If you’re planning to remodel or expand your home next year, there will likely be an incredibly sleek new option available for operating your lighting and technology controls. Hypertouch has been showcased by its patent holder, surfacing manufacturer Iris Ceramica Group, at several design industry trade shows in the U.S. and Europe, and is currently working its way through the UL certification process with expected availability here by fourth quarter. It’s already being specified in Europe, the global company’s U.S. marketing director Giulia Bucci shared in an email. Why might you be interested?
Have you ever heard the term ‘wall acne’? It’s what designers disdainfully call the cluster of switches needed to operate the many lighting layers, fans and other controls cluttering up their designs. Voice control, touchpads and remotes have been three recent ways of addressing these eyesores. Hypertouch will be the latest.
“The idea was to find ways to enhance the versatility, performance, and design continuity of our ceramic surfaces, eliminating unaesthetic light switch plates and covers,” Bucci wrote. The technology can integrate controls for doors and windows, climate and audio-video, she noted, if a home is tied into an automation package, or just room lighting if a client prefers. It can be used indoors or out in a covered setting, on walls, as noted, or on Iris’ porcelain countertop surfaces. When approved in the U.S., it will be available across the company’s seven domestic brands.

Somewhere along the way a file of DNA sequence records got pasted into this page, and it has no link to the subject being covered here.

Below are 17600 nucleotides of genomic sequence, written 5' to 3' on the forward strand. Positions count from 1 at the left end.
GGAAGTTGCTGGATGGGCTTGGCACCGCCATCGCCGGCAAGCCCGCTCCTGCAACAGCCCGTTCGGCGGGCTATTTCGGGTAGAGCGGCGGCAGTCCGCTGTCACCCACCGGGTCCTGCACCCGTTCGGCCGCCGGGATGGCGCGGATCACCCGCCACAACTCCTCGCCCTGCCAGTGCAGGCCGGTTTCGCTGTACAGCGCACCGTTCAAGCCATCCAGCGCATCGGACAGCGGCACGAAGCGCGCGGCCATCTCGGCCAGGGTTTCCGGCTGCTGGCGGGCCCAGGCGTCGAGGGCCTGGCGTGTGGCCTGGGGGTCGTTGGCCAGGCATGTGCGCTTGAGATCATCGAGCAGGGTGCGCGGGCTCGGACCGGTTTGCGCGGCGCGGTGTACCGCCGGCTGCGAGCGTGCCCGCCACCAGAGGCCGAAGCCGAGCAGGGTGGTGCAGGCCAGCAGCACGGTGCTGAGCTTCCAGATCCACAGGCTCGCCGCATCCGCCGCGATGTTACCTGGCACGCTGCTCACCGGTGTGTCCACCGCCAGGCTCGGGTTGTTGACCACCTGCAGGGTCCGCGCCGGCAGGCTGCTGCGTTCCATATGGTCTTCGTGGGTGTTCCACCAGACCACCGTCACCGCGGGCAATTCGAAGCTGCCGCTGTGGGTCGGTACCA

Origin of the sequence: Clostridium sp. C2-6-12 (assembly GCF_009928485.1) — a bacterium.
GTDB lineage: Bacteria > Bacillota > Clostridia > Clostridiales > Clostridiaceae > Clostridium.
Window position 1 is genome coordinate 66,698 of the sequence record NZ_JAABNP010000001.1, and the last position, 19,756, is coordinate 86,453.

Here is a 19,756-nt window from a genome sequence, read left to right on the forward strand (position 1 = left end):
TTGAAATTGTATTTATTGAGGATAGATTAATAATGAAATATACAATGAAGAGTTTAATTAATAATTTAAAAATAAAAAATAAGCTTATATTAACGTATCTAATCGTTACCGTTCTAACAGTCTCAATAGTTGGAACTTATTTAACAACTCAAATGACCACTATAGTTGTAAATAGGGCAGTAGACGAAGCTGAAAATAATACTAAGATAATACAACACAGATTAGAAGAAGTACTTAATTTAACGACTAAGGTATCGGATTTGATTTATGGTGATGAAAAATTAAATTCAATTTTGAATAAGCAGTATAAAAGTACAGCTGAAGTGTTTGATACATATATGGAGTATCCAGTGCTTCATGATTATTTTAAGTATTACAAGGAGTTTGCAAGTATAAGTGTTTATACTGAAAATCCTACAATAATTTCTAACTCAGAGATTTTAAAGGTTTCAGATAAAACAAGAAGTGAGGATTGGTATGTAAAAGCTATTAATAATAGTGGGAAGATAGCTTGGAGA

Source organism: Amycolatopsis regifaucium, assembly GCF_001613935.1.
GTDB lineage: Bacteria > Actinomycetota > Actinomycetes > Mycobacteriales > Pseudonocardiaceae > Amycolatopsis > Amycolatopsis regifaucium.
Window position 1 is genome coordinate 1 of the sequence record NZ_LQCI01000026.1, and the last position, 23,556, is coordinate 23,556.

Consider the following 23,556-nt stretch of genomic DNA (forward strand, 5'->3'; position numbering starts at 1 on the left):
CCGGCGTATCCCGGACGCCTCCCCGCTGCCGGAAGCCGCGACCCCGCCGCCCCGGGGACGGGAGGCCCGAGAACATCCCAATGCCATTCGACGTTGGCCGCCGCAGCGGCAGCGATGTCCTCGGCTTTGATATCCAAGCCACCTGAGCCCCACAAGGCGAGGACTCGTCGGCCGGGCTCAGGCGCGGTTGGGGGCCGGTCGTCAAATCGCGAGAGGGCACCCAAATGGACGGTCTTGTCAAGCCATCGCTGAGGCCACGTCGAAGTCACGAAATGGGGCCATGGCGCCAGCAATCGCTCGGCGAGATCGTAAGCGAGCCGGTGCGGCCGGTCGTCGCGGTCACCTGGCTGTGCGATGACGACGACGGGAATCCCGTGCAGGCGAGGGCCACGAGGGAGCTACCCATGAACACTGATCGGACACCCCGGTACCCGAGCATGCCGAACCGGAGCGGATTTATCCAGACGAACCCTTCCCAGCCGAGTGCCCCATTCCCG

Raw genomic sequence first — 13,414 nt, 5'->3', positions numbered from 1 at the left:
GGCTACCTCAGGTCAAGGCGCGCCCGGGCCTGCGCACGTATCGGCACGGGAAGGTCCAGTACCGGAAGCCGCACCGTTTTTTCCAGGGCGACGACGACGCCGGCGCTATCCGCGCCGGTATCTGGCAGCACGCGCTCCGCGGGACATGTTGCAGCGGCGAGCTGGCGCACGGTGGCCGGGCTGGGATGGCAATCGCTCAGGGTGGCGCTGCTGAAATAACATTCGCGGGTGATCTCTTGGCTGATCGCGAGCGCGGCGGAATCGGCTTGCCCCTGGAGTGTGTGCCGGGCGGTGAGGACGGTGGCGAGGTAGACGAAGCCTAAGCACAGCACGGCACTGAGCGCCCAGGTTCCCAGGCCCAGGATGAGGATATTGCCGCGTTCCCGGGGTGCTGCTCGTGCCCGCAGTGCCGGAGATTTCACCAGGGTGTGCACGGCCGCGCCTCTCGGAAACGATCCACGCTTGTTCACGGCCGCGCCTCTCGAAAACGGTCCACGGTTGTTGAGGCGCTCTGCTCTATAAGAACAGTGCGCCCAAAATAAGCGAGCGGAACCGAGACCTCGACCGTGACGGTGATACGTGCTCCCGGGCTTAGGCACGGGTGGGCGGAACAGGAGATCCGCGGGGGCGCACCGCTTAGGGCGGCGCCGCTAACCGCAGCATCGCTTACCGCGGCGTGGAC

Tatiana Machado-Rosas, senior interior designer for San Diego area design/build firm QualCraft Construction, sees Hypertouch’s potential for her firm’s high end clients with contemporary styling preferences, she emailed in response to a request for her reaction to the product’s introductory materials. She can see it on both wall and countertop surfaces, she said.
“Sometimes we need to add switches to a kitchen island and it would be nice not to have to interrupt the slab’s design,” she suggested. “I can also see it in a custom-designed home office built into a desk. The user could touch the surface to turn on a specific set of lights, pull up blinds, turn on music,” she contemplated, appreciating the aesthetic and operational benefits it offers.